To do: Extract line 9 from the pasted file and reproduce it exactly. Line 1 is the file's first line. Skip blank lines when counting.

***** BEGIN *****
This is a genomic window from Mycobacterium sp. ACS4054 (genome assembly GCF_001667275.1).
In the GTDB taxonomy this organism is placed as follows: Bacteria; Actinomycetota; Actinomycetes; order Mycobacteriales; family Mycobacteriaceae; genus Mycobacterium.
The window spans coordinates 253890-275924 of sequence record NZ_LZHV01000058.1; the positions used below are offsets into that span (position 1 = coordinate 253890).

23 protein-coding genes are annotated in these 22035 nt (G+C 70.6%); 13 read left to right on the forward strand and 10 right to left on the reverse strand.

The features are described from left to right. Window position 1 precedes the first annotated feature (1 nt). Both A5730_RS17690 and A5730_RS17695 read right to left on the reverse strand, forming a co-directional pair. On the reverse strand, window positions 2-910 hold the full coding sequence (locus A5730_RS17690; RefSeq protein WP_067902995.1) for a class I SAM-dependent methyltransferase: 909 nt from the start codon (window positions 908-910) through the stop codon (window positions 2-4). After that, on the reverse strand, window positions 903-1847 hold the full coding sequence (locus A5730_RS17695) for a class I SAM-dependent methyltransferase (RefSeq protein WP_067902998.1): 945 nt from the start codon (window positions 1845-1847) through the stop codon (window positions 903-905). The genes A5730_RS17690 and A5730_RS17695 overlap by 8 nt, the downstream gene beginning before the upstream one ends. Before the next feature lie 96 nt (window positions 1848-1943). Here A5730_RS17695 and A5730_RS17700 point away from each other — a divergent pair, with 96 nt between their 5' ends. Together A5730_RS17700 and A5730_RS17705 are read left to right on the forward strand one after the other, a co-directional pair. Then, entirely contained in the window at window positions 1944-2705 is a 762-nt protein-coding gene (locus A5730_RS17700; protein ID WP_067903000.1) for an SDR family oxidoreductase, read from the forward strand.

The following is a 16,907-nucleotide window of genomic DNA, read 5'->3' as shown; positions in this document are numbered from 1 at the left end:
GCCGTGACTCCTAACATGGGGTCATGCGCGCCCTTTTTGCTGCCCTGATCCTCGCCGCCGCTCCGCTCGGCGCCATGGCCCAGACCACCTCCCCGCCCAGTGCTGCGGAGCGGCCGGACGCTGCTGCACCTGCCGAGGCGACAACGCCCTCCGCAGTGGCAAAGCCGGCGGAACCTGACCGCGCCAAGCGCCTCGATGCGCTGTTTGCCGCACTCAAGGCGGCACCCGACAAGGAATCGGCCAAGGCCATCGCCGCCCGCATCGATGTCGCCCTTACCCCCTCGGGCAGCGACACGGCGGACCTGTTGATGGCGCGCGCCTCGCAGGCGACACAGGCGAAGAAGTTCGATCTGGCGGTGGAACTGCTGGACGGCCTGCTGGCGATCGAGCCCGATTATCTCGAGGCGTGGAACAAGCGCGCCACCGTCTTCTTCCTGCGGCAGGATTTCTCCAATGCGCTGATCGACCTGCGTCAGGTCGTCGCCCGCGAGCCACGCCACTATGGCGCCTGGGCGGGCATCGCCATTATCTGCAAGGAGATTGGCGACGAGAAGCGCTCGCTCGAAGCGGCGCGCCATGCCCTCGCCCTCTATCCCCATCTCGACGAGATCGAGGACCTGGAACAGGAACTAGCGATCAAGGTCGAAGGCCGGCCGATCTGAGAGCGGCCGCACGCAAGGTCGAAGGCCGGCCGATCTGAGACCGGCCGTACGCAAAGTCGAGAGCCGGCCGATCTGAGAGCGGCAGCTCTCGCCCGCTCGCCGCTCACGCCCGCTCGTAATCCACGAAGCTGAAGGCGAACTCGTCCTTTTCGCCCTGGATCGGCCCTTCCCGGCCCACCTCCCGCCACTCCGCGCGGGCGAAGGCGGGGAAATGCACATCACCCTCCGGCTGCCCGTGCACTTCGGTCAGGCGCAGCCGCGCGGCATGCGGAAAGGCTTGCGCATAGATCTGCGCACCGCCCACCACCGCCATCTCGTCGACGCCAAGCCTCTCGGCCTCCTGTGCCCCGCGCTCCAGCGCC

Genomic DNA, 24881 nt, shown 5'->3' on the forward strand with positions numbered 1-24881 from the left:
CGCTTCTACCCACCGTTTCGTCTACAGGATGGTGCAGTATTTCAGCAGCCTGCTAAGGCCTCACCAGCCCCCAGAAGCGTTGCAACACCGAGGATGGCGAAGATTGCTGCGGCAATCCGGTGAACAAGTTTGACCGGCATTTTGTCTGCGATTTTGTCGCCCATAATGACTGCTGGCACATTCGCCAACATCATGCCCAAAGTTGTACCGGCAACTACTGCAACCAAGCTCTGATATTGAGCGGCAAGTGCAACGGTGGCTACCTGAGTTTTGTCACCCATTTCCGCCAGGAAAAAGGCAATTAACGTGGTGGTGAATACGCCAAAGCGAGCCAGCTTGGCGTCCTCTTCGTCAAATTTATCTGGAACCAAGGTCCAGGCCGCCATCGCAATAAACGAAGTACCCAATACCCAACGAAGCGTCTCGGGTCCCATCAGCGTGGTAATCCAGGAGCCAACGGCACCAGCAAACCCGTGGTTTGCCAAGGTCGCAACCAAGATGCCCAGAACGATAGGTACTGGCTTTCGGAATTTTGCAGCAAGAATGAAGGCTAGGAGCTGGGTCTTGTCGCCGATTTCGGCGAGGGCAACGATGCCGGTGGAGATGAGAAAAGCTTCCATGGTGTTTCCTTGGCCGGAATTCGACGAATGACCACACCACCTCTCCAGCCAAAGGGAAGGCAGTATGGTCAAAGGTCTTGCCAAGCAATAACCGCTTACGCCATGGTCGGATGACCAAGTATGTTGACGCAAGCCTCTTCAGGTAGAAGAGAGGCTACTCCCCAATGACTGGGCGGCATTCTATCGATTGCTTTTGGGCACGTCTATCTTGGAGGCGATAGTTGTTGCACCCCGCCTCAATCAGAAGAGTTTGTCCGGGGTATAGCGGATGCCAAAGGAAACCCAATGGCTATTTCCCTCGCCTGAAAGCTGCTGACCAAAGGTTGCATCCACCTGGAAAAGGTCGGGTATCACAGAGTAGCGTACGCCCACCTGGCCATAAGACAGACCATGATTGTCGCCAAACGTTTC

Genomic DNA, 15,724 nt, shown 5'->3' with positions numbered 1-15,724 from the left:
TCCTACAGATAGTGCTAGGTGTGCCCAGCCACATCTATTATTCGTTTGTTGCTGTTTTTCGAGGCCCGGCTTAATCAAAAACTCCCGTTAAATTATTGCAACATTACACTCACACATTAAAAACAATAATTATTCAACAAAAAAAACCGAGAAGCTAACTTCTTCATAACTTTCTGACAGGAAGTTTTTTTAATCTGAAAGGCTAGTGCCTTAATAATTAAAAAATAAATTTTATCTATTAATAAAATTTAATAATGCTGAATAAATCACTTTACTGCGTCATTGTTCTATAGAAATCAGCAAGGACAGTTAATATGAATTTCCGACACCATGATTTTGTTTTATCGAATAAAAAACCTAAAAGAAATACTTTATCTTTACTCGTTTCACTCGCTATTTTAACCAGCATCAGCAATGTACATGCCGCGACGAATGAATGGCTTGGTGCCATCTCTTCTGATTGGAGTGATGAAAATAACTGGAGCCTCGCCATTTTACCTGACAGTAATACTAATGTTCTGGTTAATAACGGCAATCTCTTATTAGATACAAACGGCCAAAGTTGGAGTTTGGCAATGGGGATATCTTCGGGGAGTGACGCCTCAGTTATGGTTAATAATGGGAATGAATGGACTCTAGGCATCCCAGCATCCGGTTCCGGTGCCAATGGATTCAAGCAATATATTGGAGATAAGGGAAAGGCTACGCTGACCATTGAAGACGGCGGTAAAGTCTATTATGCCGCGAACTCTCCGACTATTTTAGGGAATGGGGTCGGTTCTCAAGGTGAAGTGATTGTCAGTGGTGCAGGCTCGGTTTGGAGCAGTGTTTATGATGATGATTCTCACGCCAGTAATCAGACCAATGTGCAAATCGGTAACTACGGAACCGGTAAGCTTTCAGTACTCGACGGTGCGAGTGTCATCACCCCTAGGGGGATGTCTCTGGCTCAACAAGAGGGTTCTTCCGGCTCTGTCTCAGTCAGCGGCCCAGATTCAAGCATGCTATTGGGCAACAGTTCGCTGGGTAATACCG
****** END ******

CGCTTCTACCCACCGTTTCGTCTACAGGATGGTGCAGTATTTCAGCAGCCTGCTAAGGCCTCACCAGCCCCCAGAAGCGTTGCAACACCGAGGATGGCGAAGATTGCTGCGGCAATCCGGTGAACAAGTTTGACCGGCATTTTGTCTGCGATTTTGTCGCCCATAATGACTGCTGGCACATTCGCCAACATCATGCCCAAAGTTGTACCGGCAACTACTGCAACCAAGCTCTGATATTGAGCGGCAAGTGCAACGGTGGCTACCTGAGTTTTGTCACCCATTTCCGCCAGGAAAAAGGCAATTAACGTGGTGGTGAATACGCCAAAGCGAGCCAGCTTGGCGTCCTCTTCGTCAAATTTATCTGGAACCAAGGTCCAGGCCGCCATCGCAATAAACGAAGTACCCAATACCCAACGAAGCGTCTCGGGTCCCATCAGCGTGGTAATCCAGGAGCCAACGGCACCAGCAAACCCGTGGTTTGCCAAGGTCGCAACCAAGATGCCCAGAACGATAGGTACTGGCTTTCGGAATTTTGCAGCAAGAATGAAGGCTAGGAGCTGGGTCTTGTCGCCGATTTCGGCGAGGGCAACGATGCCGGTGGAGATGAGAAAAGCTTCCATGGTGTTTCCTTGGCCGGAATTCGACGAATGACCACACCACCTCTCCAGCCAAAGGGAAGGCAGTATGGTCAAAGGTCTTGCCAAGCAATAACCGCTTACGCCATGGTCGGATGACCAAGTATGTTGACGCAAGCCTCTTCAGGTAGAAGAGAGGCTACTCCCCAATGACTGGGCGGCATTCTATCGATTGCTTTTGGGCACGTCTATCTTGGAGGCGATAGTTGTTGCACCCCGCCTCAATCAGAAGAGTTTGTCCGGGGTATAGCGGATGCCAAAGGAAACCCAATGGCTATTTCCCTCGCCTGAAAGCTGCTGACCAAAGGTTGCATCCACCTGGAAAAGGTCGGGTATCACAGAGTAGCGTACGCCCACCTGGCCATAAGACAGACCATGATTGTCGCCAAACGTTTC